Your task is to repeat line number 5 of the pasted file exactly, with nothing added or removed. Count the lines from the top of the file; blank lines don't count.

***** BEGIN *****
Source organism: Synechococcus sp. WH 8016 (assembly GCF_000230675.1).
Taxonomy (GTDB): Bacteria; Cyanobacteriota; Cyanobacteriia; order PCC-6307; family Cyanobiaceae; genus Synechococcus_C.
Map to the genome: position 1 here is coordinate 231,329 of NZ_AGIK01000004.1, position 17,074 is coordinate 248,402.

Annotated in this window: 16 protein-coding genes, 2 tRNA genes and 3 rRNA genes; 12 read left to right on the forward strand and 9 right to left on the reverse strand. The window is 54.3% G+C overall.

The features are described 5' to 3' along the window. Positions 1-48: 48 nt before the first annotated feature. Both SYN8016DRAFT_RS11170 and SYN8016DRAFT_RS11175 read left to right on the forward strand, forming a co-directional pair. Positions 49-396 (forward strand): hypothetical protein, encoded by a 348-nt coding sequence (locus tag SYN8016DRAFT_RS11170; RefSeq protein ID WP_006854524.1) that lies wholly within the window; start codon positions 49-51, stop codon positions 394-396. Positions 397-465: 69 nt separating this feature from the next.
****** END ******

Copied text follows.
The features are described 5' to 3' along the window. Positions 1-48: 48 nt before the first annotated feature. Both SYN8016DRAFT_RS11170 and SYN8016DRAFT_RS11175 read left to right on the forward strand, forming a co-directional pair. Positions 49-396 (forward strand): hypothetical protein, encoded by a 348-nt coding sequence (locus tag SYN8016DRAFT_RS11170; RefSeq protein ID WP_006854524.1) that lies wholly within the window; start codon positions 49-51, stop codon positions 394-396. Positions 397-465: 69 nt separating this feature from the next.